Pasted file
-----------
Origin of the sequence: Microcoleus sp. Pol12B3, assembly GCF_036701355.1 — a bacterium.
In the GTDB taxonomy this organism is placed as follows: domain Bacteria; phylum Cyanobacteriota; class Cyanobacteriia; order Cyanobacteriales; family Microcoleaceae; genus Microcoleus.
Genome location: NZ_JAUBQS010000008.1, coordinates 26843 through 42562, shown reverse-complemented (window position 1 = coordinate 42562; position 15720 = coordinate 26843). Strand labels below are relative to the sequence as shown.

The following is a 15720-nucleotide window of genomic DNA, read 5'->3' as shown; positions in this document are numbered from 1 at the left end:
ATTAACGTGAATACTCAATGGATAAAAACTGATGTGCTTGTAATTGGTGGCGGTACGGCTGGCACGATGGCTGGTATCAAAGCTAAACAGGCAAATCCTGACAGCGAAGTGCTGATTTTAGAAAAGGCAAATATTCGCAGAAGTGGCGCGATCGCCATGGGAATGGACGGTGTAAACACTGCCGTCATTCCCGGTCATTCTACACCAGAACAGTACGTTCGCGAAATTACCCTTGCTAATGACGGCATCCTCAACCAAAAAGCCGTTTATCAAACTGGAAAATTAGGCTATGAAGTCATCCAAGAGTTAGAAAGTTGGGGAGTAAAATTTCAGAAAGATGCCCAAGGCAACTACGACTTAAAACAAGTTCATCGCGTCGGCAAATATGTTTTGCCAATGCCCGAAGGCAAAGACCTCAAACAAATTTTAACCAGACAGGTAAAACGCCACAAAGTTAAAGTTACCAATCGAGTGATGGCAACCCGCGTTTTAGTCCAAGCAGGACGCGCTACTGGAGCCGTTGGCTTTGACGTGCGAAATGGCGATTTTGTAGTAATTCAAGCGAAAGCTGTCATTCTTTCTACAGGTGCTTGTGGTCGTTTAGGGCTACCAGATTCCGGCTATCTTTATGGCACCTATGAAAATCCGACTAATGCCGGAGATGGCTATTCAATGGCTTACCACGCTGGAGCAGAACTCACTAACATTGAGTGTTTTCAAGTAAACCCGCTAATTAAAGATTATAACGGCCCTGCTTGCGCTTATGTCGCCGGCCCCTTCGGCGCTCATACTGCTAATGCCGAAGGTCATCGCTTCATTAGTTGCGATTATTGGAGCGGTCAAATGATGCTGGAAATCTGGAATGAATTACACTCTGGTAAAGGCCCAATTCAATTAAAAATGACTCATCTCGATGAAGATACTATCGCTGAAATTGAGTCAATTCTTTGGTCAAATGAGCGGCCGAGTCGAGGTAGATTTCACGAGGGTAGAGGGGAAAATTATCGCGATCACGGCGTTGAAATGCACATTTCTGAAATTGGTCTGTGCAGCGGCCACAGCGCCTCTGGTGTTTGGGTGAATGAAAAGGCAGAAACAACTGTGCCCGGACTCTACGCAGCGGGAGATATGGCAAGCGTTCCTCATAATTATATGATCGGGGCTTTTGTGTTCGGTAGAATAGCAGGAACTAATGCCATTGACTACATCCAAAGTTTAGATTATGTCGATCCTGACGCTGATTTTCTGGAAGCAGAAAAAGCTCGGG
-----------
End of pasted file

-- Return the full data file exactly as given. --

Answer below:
Origin of the sequence: Microcoleus sp. Pol12B3, assembly GCF_036701355.1 — a bacterium.
In the GTDB taxonomy this organism is placed as follows: domain Bacteria; phylum Cyanobacteriota; class Cyanobacteriia; order Cyanobacteriales; family Microcoleaceae; genus Microcoleus.
Genome location: NZ_JAUBQS010000008.1, coordinates 26843 through 42562, shown reverse-complemented (window position 1 = coordinate 42562; position 15720 = coordinate 26843). Strand labels below are relative to the sequence as shown.

The following is a 15720-nucleotide window of genomic DNA, read 5'->3' as shown; positions in this document are numbered from 1 at the left end:
ATTAACGTGAATACTCAATGGATAAAAACTGATGTGCTTGTAATTGGTGGCGGTACGGCTGGCACGATGGCTGGTATCAAAGCTAAACAGGCAAATCCTGACAGCGAAGTGCTGATTTTAGAAAAGGCAAATATTCGCAGAAGTGGCGCGATCGCCATGGGAATGGACGGTGTAAACACTGCCGTCATTCCCGGTCATTCTACACCAGAACAGTACGTTCGCGAAATTACCCTTGCTAATGACGGCATCCTCAACCAAAAAGCCGTTTATCAAACTGGAAAATTAGGCTATGAAGTCATCCAAGAGTTAGAAAGTTGGGGAGTAAAATTTCAGAAAGATGCCCAAGGCAACTACGACTTAAAACAAGTTCATCGCGTCGGCAAATATGTTTTGCCAATGCCCGAAGGCAAAGACCTCAAACAAATTTTAACCAGACAGGTAAAACGCCACAAAGTTAAAGTTACCAATCGAGTGATGGCAACCCGCGTTTTAGTCCAAGCAGGACGCGCTACTGGAGCCGTTGGCTTTGACGTGCGAAATGGCGATTTTGTAGTAATTCAAGCGAAAGCTGTCATTCTTTCTACAGGTGCTTGTGGTCGTTTAGGGCTACCAGATTCCGGCTATCTTTATGGCACCTATGAAAATCCGACTAATGCCGGAGATGGCTATTCAATGGCTTACCACGCTGGAGCAGAACTCACTAACATTGAGTGTTTTCAAGTAAACCCGCTAATTAAAGATTATAACGGCCCTGCTTGCGCTTATGTCGCCGGCCCCTTCGGCGCTCATACTGCTAATGCCGAAGGTCATCGCTTCATTAGTTGCGATTATTGGAGCGGTCAAATGATGCTGGAAATCTGGAATGAATTACACTCTGGTAAAGGCCCAATTCAATTAAAAATGACTCATCTCGATGAAGATACTATCGCTGAAATTGAGTCAATTCTTTGGTCAAATGAGCGGCCGAGTCGAGGTAGATTTCACGAGGGTAGAGGGGAAAATTATCGCGATCACGGCGTTGAAATGCACATTTCTGAAATTGGTCTGTGCAGCGGCCACAGCGCCTCTGGTGTTTGGGTGAATGAAAAGGCAGAAACAACTGTGCCCGGACTCTACGCAGCGGGAGATATGGCAAGCGTTCCTCATAATTATATGATCGGGGCTTTTGTGTTCGGTAGAATAGCAGGAACTAATGCCATTGACTACATCCAAAGTTTAGATTATGTCGATCCTGACGCTGATTTTCTGGAAGCAGAAAAAGCTCGGG